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Original Research: PULMONARY EMBOLISM |

Quality of Life in Long-term Survivors of Acute Pulmonary Embolism

Frederikus A. Klok, MD, PhD; Klaas W. van Kralingen, MD, PhD; Arie P. J. van Dijk, MD, PhD; Fenna H. Heyning, MD, PhD; Hubert W. Vliegen, MD, PhD; Ad A. Kaptein, MD, PhD; Menno V. Huisman, MD, PhD
Author and Funding Information

From the Section of Vascular Medicine (Drs Klok and Huisman), Department of General Internal Medicine-Endocrinology; Departments of Pulmonary Medicine and Medical Psychology (Drs van Kralingen and Kaptein); and Department of Cardiology (Dr Vliegen), Leiden University Medical Center, Leiden; Department of Cardiology (Dr van Dijk), Radboud University Nijmegen Medical Center, Nijmegen; and Department of Hematology (Dr Heyning), Medical Center Haaglanden, The Hague, The Netherlands.

Correspondence to: Frederikus A. Klok, Leiden University Medical Center (C4-70), Albinusdreef 2, Postbus 9600, 2300 RC, Leiden, The Netherlands; e-mail: F.A.Klok@LUMC.nl


Funding/Support: The study was supported by an unrestricted research grant from Actelion Pharmaceuticals Ltd.

Reproduction of this article is prohibited without written permission from the American College of Chest Physicians (http://www.chestpubs.org/site/misc/reprints.xhtml).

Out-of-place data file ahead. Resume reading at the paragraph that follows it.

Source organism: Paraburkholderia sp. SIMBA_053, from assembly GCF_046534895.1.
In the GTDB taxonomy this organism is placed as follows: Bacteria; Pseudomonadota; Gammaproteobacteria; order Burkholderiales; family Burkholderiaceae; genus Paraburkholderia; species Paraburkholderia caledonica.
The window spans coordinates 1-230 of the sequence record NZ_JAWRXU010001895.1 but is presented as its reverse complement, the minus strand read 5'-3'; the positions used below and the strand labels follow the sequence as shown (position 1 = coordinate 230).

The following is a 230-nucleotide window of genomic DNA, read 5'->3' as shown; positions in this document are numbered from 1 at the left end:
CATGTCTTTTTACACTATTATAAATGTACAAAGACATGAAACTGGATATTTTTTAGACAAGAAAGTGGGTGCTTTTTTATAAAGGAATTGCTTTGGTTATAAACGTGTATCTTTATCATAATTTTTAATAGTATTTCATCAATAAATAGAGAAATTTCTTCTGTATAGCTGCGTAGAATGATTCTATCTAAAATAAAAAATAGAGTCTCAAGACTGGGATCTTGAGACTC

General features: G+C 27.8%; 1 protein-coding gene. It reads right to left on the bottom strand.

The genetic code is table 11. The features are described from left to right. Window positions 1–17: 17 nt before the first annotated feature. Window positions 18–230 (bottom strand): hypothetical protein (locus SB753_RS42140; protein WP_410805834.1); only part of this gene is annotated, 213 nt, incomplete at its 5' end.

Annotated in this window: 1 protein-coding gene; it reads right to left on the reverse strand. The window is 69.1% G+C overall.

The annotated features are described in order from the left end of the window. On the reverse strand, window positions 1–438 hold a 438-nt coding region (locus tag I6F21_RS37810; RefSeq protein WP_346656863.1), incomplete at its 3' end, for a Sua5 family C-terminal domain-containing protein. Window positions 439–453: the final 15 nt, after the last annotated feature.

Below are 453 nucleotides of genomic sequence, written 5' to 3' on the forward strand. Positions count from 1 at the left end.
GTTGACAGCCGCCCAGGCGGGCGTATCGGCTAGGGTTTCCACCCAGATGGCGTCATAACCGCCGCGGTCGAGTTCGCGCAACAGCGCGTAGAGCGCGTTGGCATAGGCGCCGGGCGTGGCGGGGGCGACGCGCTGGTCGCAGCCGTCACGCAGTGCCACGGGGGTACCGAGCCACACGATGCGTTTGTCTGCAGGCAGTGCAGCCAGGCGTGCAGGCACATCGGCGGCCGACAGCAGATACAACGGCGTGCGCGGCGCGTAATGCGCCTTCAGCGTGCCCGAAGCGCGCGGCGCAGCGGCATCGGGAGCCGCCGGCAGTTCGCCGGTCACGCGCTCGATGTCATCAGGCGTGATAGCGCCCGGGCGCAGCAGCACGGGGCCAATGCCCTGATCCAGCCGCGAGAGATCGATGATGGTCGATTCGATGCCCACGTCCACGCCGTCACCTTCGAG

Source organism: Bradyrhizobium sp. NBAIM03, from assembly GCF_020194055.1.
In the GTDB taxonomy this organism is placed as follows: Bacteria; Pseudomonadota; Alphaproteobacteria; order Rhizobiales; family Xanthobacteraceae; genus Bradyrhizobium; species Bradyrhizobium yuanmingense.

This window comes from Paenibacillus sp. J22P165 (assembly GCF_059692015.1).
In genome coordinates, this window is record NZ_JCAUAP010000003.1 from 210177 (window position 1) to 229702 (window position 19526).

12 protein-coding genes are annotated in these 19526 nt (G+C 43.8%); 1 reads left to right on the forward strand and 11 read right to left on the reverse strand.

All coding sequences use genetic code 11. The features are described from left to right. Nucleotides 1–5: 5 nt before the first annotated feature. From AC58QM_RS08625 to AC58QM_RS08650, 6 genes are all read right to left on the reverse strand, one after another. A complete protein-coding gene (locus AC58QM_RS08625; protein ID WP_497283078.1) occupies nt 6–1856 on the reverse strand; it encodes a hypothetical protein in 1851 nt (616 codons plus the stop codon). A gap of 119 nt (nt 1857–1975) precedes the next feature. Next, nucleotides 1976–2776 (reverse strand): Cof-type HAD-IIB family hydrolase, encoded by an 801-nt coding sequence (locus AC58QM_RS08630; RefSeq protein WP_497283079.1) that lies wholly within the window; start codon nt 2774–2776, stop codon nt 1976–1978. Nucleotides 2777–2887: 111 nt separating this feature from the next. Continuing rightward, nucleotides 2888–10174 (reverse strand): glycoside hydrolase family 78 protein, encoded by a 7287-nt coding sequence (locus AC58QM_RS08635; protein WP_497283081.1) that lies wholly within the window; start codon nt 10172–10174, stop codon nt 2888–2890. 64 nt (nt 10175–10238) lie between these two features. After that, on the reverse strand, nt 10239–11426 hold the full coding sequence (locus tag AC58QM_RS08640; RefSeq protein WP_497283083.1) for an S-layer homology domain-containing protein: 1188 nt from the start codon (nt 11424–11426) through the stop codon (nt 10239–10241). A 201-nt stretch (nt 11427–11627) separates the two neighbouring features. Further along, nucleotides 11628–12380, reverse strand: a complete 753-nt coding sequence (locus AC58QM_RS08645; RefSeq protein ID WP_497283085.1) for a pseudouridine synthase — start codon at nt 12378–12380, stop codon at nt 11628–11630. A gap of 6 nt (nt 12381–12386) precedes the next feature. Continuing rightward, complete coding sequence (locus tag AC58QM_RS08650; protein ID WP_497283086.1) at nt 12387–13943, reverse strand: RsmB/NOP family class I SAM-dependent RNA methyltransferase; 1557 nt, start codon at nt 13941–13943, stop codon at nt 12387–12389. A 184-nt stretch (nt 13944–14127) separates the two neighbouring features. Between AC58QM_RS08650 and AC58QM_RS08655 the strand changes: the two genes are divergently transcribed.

© 2010 American College of Chest Physicians


Chest. 2010;138(6):1432-1440. doi:10.1378/chest.09-2482
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Background:  To our knowledge, studies evaluating the quality of life (QoL) in patients with a history of acute pulmonary embolism (PE) are not available, even though QoL is a key outcome component of medical care and a predictor of disease-specific prognosis.

Methods:  As part of a large follow-up study, the Short Form 36 (SF-36) was presented to consecutive patients who had survived one or more episodes of acute PE. The results of all nine subscales of the SF-36 were compared with sex- and age-adjusted Dutch population norms. Single and multivariate analyses were performed to identify independent determinants of the QoL in our study population.

Results:  The SF-36 was completed by 392 patients. Except for the health change subscale, patients had substantially lower QoL than population norms on all eight remaining subscales. After multivariate analysis, the time interval between the last thromboembolic episode and study inclusion was inversely related to QoL, and significant determinants of poor QoL were prior PE, age, obesity, active malignancy, and cardiopulmonary comorbid conditions. Regression models that included all identified significant determinants proved to be quite modest predictors for QoL in the individual patient. Awareness of illness, coping mechanisms, and self-management behavior might be additional important indicators of QoL in our study population but require further investigation.

Conclusion:  We identified several PE- and non-PE-related determinants of QoL in patients with a history of acute PE, which is impaired compared with sex- and age-adjusted population norms. QoL after acute PE should be studied more extensively and added as a standard measure to outcome studies.

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